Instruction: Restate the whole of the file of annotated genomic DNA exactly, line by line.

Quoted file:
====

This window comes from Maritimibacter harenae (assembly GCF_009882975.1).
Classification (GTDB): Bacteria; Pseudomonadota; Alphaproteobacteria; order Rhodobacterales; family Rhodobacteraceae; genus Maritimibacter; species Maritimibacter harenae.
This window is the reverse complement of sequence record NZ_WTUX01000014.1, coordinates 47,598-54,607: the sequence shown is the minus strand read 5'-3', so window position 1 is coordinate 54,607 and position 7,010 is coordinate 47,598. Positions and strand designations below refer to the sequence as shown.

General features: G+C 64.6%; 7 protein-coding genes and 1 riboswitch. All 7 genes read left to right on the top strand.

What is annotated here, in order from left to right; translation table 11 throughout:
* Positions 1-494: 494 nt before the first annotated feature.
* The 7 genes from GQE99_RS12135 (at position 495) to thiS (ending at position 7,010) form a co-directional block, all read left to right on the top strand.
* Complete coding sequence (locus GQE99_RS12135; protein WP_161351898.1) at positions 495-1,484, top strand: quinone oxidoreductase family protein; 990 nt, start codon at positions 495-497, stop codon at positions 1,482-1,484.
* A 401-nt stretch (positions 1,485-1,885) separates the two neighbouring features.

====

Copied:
This window comes from Maritimibacter harenae (assembly GCF_009882975.1).
Classification (GTDB): Bacteria; Pseudomonadota; Alphaproteobacteria; order Rhodobacterales; family Rhodobacteraceae; genus Maritimibacter; species Maritimibacter harenae.
This window is the reverse complement of sequence record NZ_WTUX01000014.1, coordinates 47,598-54,607: the sequence shown is the minus strand read 5'-3', so window position 1 is coordinate 54,607 and position 7,010 is coordinate 47,598. Positions and strand designations below refer to the sequence as shown.

General features: G+C 64.6%; 7 protein-coding genes and 1 riboswitch. All 7 genes read left to right on the top strand.

What is annotated here, in order from left to right; translation table 11 throughout:
* Positions 1-494: 494 nt before the first annotated feature.
* The 7 genes from GQE99_RS12135 (at position 495) to thiS (ending at position 7,010) form a co-directional block, all read left to right on the top strand.
* Complete coding sequence (locus GQE99_RS12135; protein WP_161351898.1) at positions 495-1,484, top strand: quinone oxidoreductase family protein; 990 nt, start codon at positions 495-497, stop codon at positions 1,482-1,484.
* A 401-nt stretch (positions 1,485-1,885) separates the two neighbouring features.